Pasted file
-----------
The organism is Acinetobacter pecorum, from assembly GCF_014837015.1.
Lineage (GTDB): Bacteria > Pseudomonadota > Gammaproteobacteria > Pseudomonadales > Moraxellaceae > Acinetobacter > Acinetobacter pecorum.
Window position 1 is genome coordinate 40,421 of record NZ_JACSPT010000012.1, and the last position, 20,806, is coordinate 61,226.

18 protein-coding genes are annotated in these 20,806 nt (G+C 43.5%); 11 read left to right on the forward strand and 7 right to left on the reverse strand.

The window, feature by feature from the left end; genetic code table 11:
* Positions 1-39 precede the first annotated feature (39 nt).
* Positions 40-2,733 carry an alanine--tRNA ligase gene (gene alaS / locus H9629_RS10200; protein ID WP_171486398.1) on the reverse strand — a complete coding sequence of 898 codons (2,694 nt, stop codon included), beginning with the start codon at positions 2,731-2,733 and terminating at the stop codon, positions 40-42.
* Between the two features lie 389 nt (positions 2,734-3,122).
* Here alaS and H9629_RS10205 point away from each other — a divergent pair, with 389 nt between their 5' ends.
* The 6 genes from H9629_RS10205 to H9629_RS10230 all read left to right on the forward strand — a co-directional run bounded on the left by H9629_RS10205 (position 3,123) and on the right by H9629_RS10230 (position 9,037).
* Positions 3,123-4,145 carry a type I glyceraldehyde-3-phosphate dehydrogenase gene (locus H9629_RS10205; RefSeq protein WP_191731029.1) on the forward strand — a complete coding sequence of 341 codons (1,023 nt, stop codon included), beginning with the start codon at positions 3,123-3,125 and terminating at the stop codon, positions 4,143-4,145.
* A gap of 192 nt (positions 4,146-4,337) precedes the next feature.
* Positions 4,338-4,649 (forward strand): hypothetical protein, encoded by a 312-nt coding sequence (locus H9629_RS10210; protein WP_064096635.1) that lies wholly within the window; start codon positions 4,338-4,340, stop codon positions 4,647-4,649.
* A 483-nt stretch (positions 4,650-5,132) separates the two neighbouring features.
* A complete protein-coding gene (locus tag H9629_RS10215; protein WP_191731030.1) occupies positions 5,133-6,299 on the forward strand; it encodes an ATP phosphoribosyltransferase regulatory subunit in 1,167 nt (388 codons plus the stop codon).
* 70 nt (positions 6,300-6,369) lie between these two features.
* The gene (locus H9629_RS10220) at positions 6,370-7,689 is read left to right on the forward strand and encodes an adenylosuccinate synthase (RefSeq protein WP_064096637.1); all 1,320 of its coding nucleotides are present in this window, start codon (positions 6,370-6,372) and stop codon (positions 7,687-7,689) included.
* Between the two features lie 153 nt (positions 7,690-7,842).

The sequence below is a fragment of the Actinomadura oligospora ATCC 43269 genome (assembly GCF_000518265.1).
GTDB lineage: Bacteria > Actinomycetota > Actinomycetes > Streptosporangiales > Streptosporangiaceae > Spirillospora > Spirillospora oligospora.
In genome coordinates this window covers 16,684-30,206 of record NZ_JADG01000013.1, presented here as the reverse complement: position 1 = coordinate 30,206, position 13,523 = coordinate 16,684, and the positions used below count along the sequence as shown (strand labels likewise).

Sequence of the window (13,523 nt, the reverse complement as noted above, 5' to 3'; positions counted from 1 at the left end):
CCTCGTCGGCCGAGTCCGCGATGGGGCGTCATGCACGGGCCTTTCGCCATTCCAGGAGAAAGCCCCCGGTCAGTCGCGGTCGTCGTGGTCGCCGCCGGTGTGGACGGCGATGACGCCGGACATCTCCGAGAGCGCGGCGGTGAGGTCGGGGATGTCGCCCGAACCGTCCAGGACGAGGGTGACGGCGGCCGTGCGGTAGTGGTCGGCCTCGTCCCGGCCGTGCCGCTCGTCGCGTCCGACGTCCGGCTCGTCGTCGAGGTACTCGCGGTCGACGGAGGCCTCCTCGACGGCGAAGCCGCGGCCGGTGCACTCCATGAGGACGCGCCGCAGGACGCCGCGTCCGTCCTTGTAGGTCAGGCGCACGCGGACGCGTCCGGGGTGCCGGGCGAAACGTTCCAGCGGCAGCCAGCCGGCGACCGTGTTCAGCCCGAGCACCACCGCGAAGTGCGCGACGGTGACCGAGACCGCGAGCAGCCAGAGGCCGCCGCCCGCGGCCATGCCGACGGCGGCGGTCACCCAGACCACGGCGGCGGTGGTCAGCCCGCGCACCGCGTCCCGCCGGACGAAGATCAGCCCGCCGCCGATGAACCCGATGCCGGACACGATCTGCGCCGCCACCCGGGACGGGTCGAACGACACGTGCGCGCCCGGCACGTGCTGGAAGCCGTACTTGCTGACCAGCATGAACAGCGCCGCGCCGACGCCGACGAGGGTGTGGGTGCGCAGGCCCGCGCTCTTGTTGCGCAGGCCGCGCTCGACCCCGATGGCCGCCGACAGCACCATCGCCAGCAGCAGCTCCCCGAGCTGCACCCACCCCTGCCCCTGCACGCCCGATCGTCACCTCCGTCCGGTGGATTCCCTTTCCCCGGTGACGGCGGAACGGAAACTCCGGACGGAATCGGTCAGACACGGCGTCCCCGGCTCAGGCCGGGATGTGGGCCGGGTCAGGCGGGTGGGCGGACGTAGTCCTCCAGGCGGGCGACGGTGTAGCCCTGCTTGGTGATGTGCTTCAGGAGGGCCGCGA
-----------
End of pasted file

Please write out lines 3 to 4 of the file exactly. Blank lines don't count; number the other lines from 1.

Window position 1 is genome coordinate 40,421 of record NZ_JACSPT010000012.1, and the last position, 20,806, is coordinate 61,226.

18 protein-coding genes are annotated in these 20,806 nt (G+C 43.5%); 11 read left to right on the forward strand and 7 right to left on the reverse strand.